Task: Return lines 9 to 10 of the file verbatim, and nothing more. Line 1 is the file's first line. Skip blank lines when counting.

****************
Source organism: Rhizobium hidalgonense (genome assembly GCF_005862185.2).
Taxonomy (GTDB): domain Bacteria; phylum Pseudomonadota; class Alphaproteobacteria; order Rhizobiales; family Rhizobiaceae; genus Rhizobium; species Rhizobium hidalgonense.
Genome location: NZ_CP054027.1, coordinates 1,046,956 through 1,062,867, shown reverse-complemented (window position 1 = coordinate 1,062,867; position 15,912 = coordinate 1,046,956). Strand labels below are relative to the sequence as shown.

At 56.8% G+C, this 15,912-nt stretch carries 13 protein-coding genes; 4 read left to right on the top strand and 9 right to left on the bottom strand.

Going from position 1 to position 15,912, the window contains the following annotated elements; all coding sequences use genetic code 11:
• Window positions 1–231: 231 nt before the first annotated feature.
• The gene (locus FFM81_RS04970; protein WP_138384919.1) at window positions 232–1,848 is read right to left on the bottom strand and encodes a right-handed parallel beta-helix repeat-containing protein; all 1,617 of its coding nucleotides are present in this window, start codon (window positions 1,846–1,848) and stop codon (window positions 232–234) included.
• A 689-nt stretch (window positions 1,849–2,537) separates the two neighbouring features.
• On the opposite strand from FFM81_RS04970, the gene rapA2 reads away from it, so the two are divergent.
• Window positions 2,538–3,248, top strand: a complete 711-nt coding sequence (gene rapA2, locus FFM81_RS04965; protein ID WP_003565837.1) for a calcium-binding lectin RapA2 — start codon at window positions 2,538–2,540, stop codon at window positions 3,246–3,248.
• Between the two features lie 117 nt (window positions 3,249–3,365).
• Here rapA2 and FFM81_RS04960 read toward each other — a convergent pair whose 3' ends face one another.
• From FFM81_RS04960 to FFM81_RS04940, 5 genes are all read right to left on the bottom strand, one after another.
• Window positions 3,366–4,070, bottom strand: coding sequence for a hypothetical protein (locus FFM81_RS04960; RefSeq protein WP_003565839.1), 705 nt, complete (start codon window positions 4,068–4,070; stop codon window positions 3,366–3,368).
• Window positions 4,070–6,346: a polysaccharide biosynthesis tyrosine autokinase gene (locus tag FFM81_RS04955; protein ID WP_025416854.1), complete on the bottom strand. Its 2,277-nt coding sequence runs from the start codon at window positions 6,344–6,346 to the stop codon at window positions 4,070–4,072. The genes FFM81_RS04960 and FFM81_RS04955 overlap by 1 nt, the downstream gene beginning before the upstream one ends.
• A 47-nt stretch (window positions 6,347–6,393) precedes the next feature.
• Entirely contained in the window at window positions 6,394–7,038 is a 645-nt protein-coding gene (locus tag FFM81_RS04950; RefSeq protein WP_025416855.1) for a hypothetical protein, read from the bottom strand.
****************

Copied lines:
• On the opposite strand from FFM81_RS04970, the gene rapA2 reads away from it, so the two are divergent.
• Window positions 2,538–3,248, top strand: a complete 711-nt coding sequence (gene rapA2, locus FFM81_RS04965; protein ID WP_003565837.1) for a calcium-binding lectin RapA2 — start codon at window positions 2,538–2,540, stop codon at window positions 3,246–3,248.